Given next is an explanation of a case where the push-pull signal PP is used directly as a track error signal. FIGS. 8 and 9 show the case in which the push-pull signal is used directly as the track error signal. FIG. 8 shows waveforms of the push-pull signal and of the objective lens shift monitor signal when the objective lens is forcibly shifted at the track servo-OFF time. As illustrated in FIG. 8, both of the push-pull signal and the objective lens shift monitor signal have DC components corresponding to the objective lens shift quantities.

FIG. 9 shows waveforms of the push-pull signal and of the objective lens shift monitor signal when the objective lens is forcibly shifted in such a case that the track servo-ON process is done based on the push-pull signal. As shown in FIG. 9, the push-pull signal is controlled to the ground level GND. On the other hand, the objective lens shift monitor signal indicates the DC component corresponding to the objective lens shift quantity. Further, the push-pull signal goes down to the ground level and does not therefore indicate the objective lens shift quantity.

This implies that even when either the push-pull signal or the compensated track servo signal is used for the track servo, the objective lens shift monitor signal indicates the objective lens shift quantity. Namely, the objective lens shift monitor signal can be used as a lens position signal.

On the other hand, the push-pull signal, when the compensated track servo signal is used for the track servo, indicates the objective lens shift quantity. That is, the push-pull signal can be used as the lens position signal only when the compensated track error signal is used for the track servo.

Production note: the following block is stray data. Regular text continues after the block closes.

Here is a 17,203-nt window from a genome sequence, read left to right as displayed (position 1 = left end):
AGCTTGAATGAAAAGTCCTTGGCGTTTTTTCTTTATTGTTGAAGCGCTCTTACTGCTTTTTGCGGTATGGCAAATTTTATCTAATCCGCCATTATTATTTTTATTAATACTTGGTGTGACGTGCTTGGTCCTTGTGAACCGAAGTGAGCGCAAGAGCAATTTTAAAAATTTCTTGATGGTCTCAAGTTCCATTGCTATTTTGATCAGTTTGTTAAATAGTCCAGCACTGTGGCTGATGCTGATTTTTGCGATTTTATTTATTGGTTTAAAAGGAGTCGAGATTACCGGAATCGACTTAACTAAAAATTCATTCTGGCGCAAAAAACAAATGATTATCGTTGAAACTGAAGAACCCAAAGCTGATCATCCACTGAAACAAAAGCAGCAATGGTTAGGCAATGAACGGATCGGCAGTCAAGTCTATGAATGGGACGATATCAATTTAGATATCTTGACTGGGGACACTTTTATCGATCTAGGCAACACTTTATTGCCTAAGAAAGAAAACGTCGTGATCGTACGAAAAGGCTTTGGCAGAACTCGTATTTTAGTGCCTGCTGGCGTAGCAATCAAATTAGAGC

Thus, it is feasible to generate the lens position signal indicating the position of the objective lens by calculating the output of the divided-by-4 element of the photo detector 31. Therefore, the optical head can be reduced in weight because of having no necessity for mounting the lens position sensor on the optical head. Consequently, the seeking time can be reduced. Further, since the lens position sensor is not required to be provided, the costs for the optical head can be decreased.

Next, a track access process using the objective lens shift monitor signal will be explained. FIG. 10 is a block diagram showing a 2-stage servo system in one embodiment of the present invention. A 2-stage servo is to control the linear motor (the positioner) so that the light beam is located at the center of the objective lens in accordance with the lens position (objective lens shift monitor) signal when implementing the eccentricity compensating control.